When a man was killed his whole family became involved in a feud with the family who had done the killing. Reprisals were not just against the killer’s immediate family but against anyone with the same surname. Mostly feuds were English against English and Scot against Scot. These feuds could last for generations and families could be engaged in several feuds with several other families. The authorities were reluctant to get involved in feuds because it was their thinking that they could stand back and watch troublesome families kill each other and rid the authorities of problems with these families.

The Debatable Lands lay between Scotland and England, extending from the Solway Firth near Carlisle to Langholm in Dumfries and Galloway, the largest population centre being Canonbie, and which country’s sovereignty it lay under was a matter of dispute. Some twelve miles long and three to four miles wide, the boundaries were marked by the rivers Liddel and Esk in the east and the River Sark in the west. For over three hundred years they were effectively controlled by local clans, such as the Armstrongs, who successfully resisted any attempt by the Scottish or English governments to impose their authority and who could alone put 3,000 men in the field. They launched frequent raids on farms and settlements outside the Debatable Lands and the profits enabled them to become major landowners.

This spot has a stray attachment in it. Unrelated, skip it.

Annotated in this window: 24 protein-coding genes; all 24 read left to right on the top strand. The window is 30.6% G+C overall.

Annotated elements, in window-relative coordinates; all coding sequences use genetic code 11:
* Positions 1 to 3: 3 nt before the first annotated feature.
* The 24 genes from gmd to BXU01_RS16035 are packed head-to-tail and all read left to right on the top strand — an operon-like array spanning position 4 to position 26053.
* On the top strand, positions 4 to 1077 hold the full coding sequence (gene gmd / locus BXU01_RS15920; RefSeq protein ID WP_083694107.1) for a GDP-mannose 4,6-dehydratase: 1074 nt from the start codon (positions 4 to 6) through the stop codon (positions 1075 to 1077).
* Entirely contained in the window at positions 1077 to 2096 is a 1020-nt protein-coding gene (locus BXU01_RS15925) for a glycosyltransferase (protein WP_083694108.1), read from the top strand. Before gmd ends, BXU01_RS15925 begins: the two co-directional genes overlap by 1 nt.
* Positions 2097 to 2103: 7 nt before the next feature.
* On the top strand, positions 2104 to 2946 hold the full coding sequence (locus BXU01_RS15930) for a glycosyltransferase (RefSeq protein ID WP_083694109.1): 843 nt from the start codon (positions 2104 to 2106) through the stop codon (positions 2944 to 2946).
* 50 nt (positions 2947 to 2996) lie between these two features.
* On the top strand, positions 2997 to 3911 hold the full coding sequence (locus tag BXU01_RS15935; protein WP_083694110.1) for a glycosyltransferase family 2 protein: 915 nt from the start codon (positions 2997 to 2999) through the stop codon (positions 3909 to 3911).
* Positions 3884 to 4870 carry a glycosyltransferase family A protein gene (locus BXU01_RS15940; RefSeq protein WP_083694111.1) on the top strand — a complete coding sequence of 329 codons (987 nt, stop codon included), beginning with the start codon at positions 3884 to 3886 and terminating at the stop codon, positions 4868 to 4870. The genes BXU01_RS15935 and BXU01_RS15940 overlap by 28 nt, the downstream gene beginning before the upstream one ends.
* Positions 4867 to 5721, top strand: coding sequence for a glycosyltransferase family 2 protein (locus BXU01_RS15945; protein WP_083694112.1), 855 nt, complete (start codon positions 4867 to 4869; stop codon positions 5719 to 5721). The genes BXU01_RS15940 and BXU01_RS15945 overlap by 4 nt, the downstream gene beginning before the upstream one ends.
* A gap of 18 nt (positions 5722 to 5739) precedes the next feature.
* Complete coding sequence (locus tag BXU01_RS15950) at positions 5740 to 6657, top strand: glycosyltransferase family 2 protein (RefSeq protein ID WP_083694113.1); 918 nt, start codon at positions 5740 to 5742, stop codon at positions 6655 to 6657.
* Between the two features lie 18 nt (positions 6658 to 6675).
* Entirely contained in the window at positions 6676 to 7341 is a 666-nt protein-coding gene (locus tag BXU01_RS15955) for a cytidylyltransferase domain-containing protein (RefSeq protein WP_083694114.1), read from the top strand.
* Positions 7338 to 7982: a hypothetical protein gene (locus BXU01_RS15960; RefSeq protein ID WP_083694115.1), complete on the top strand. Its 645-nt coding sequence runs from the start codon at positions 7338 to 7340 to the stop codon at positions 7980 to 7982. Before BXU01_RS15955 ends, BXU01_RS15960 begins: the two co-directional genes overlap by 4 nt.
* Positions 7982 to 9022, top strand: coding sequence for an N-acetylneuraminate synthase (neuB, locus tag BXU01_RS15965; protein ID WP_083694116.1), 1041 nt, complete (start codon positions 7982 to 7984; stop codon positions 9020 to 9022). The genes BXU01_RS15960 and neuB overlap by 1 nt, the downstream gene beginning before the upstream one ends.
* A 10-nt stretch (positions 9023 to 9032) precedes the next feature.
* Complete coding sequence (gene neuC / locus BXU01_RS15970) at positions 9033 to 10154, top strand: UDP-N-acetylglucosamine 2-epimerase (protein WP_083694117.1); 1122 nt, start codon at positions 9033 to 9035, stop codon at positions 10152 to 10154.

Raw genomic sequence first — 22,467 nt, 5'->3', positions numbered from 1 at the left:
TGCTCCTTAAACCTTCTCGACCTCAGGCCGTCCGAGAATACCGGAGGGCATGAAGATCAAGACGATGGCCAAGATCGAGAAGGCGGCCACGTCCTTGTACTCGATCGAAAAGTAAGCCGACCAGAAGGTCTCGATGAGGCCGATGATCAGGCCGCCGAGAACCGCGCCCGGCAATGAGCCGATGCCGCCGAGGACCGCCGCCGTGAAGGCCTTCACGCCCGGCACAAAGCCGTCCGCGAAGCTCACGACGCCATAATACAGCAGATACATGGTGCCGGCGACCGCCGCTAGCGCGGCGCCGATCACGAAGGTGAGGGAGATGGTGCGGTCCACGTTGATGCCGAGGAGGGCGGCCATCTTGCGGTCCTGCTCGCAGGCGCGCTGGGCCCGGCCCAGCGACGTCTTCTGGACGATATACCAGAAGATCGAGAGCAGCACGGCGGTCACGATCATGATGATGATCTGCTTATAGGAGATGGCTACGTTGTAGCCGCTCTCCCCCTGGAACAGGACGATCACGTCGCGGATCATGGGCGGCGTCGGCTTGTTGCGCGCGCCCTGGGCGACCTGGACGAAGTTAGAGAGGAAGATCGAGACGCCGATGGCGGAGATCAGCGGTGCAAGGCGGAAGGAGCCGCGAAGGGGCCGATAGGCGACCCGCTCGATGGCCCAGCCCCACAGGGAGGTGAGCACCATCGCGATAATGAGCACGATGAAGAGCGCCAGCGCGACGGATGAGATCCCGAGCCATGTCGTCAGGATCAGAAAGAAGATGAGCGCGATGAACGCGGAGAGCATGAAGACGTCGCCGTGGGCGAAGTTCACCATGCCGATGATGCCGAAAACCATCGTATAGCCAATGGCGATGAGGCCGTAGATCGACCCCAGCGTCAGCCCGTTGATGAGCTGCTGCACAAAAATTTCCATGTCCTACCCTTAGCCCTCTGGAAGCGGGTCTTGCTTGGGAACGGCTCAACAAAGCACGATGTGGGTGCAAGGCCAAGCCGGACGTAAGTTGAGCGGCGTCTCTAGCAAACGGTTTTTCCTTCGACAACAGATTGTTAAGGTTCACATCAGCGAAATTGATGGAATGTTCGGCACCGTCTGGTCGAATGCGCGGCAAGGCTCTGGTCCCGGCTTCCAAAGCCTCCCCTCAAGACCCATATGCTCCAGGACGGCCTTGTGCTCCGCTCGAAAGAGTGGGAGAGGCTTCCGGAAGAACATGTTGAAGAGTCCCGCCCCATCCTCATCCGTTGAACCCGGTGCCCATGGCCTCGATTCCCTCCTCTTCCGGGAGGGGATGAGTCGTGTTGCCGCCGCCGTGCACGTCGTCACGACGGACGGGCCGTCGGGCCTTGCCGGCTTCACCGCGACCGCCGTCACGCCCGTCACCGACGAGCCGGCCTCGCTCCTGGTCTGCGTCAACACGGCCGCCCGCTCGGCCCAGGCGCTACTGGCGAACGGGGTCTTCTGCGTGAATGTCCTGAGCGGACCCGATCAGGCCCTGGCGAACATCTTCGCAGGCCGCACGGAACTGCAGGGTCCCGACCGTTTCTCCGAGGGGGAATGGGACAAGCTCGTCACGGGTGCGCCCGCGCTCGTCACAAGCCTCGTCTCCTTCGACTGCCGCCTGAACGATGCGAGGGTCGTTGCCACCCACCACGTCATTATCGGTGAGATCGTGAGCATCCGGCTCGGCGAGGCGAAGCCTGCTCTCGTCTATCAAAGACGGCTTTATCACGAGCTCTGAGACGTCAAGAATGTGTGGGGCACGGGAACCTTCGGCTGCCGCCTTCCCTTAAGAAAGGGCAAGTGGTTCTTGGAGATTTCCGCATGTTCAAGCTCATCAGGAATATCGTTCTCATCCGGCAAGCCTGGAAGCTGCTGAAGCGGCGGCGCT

In 1530, King James V broke the strength of the Armstrongs by hanging Johnnie Armstrong of Gilnockie and 31 others. In 1551 the Crown officers of England and Wales, in an attempt to clear out the trouble makers, declared that ‘All Englishmen and Scottishmen, after this proclamation made, are and shall be free to rob, burn, spoil, slay, murder and destroy all and every such persons, their bodies, buildings, goods and cattle as do remain or shall inhabit upon any part of the said Debatable Land without any redress to be made for the same.’

Upon his accession to the English throne, James VI of Scotland (who became James I of England) moved hard against the reivers, abolishing Border Law and the very term ‘Borders’ in favour of ‘Middle Shires’, and dealing out stern justice to reivers. He embarked on the so-called ‘Pacification of the Borders’.

James was determined to have a United Kingdom. He proclaimed that ‘if any Englishman steal in Scotland or any Scotsman steal in England any goods or cattle which amount to 12 pence, he shall be punished by death.’ The most blatant offenders were rounded up and served with what was known as ‘Jeddert Justice’ – summary execution. Some families abandoned their reiver connections and found favour with the king and joined in the subjugation of the old reiving families to be rewarded with the lands of their former friends and allies. All Borderers were forbidden to carry weapons and fortified tower houses destroyed. Reiving families were dispossessed of their lands, the people scattered or deported, and many families rounded up and banished to Ireland where they partly made up those who became known as the Ulster-Scots. And there lies another tragic tale of blood-soaked nationalism and unionism!


Next month: the myths surrounding the Battle of Bannockburn.